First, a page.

Some Thoughts on Taming Wild Foals
There are many different ways of taming wild foals and, as with most things in life, there’s no ‘right’ way. However, some ways give much better results than others, and some are much kinder than others.
I’m most definitely not an expert, but I’ve developed a method which seems to work well for me, feels right and makes use of the equipment we’ve got here on the farm. It’s based on what I’ve been taught by a horsewoman called Vanessa Bee, tips I’ve picked up from other people, information gathered from books and videos on the subject, and also what I’ve learned from our wild foals themselves.
The equipment I use is:
A large barn which is divided in two with secure barriers and gates. The floor has a deep bed of straw so the ponies won’t slip. The ponies run loose together in one side of the barn. There are three round pens (made up from about six or seven segments each) on the other side of the barn. Initial handling is done in these round pens.
Round pen segments I bought some mesh round pen segments a couple of years ago, and they were a great investment because they make handling so much easier. A round pen can be made out of lots of different things, though – big bales of straw, for instance. A normal stable or any enclosure with four walls will do, but if it’s got corners it will make handling the pony more difficult.
A long, thick piece of yachting rope with a noose and stopper at one end. This is for initial catching, before the pony has learned to be caught. It is like a thicker version of a lasso.
A long stick which is forked at one end You can use this to ease the noose of the rope over the pony’s head, (unless you’re good at lassoing!).
A head collar which is strong, fits well and is easy to put on and take off.
A good-quality lead rope which is about 10 feet long
Before I describe handling Orion for the first time, I think it would be useful to talk a little bit about the way in which I communicate with our wild ponies. Horses and ponies usually communicate silently (despite what you may believe if you’ve watched the film of Warhorse!). Most of the time, they use their bodies and their inner energy, and tremendous results have been achieved by people who have perfected the art of communicating with them in this way.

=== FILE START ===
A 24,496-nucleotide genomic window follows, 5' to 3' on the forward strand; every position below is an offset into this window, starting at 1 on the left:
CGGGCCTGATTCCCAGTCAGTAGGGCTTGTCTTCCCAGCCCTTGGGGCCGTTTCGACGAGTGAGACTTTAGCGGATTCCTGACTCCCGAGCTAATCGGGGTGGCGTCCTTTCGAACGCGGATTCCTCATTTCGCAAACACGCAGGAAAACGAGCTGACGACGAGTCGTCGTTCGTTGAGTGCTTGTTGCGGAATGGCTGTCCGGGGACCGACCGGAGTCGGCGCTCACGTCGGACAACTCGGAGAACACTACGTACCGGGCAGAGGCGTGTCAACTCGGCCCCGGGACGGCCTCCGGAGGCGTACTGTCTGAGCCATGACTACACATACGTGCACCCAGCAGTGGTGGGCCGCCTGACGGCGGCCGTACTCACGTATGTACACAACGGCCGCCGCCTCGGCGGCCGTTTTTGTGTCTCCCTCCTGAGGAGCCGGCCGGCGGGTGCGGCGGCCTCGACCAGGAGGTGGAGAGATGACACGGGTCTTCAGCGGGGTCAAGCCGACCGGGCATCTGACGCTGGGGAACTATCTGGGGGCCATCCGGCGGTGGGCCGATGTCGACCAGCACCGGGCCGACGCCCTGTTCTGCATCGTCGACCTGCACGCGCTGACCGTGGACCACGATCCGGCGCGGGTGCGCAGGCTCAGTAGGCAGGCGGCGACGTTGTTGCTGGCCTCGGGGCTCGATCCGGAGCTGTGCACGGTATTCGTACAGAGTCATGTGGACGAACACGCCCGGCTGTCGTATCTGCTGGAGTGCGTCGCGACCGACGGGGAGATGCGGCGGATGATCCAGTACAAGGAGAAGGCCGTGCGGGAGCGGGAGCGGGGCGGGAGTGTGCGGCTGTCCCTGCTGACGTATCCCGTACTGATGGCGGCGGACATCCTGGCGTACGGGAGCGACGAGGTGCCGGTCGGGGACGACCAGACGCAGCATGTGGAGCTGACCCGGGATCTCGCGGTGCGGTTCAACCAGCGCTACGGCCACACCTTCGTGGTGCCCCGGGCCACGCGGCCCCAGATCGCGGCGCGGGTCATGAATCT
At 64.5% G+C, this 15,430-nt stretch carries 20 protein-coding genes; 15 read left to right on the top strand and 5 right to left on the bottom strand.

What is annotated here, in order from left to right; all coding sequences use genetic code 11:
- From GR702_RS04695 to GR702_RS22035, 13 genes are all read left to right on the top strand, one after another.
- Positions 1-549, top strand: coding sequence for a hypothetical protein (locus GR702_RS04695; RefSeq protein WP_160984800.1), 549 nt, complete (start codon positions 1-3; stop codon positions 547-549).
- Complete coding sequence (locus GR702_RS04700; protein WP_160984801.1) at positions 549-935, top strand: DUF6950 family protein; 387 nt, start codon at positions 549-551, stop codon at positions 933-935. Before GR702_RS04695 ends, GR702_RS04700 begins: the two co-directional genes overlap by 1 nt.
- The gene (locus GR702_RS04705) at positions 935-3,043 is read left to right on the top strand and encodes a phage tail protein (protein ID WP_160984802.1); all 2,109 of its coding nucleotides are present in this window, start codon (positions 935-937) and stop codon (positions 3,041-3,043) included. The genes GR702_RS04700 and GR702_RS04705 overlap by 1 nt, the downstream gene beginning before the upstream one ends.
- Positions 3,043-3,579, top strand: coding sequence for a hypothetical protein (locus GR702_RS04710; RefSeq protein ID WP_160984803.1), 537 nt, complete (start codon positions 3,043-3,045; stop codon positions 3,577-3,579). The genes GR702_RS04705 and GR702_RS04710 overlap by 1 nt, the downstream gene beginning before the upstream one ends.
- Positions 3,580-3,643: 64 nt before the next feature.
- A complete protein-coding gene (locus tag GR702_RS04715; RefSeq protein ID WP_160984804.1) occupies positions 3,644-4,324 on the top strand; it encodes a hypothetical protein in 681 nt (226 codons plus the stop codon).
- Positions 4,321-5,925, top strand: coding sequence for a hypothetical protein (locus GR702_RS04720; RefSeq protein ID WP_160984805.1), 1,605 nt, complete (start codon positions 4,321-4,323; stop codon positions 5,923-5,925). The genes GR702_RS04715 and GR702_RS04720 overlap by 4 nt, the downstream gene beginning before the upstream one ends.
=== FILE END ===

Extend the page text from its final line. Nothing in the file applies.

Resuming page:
Here are some basic things I’ve learned:
First and foremost, always try to be as safe as possible. Prepare everything beforehand so you’ve got the best chance of achieving what you’ve set out to do. Practise rope skills and things like putting on halters beforehand. Do initial handling in a confined area which is large enough for the pony to have its own space. You should have an escape route out of the pen, but the pony shouldn’t. The surface of the handling area should be non-slip and soft (sand or shavings are ideal, but straw is also okay). Wear a hard hat, non-slip gloves, non-slip boots and clothing which doesn’t make a noise when you move. Ponies are very sensitive to smell, so be clean but don’t wear perfume!
• Try to have a clear, still mind. Control your inner energy and emotions. I find it helps to follow Vanessa Bee’s advice and imagine a flame deep inside which I can turn up and down according to how much energy I want to project (like a Bunsen burner – do they still have them in science labs?). Try to keep in balance with the pony’s energy, so your total energy is a notional 100%. Therefore, if the pony’s energy is high (around 80%, say) you want to drop your energy to 20% so that the total energy you are both projecting is 100%. When dealing with horses, you should keep your ego (the part of you which makes you think you’re something special!) locked away where it can’t do any harm. There’s an old horsy saying: Pride comes before a fall. It’s true.
• Your eyes are very powerful tools. Make eye contact only if you want the pony to move. It’s possible to make a pony move a particular foot just by looking at that foot. Eye-to-eye contact is very scary for a wild pony. Ponies are also very sensitive to breathing, so try to breathe calmly and regularly. If you hold your breath you’ll make the pony nervous, but if you sigh deeply it can be relaxing (for you and the pony!).
• Make all your movements gentle, relaxed and flowing. But be confident, not creepy. If you’re creepy you’ll look like a predator. Ponies respond well to circular movements. Following on from this, they respond well to advance and retreat tactics when introducing something new (especially when introducing people, including yourself). With a gentle, flowing movement, go towards the pony and then away again, getting a little closer each time. Sometimes you don’t even have to move your feet for this to work – just lean in a different direction and change your energy flow. Similarly, introduce a new item like a headcollar by holding it out gradually and taking it away again, getting closer each time.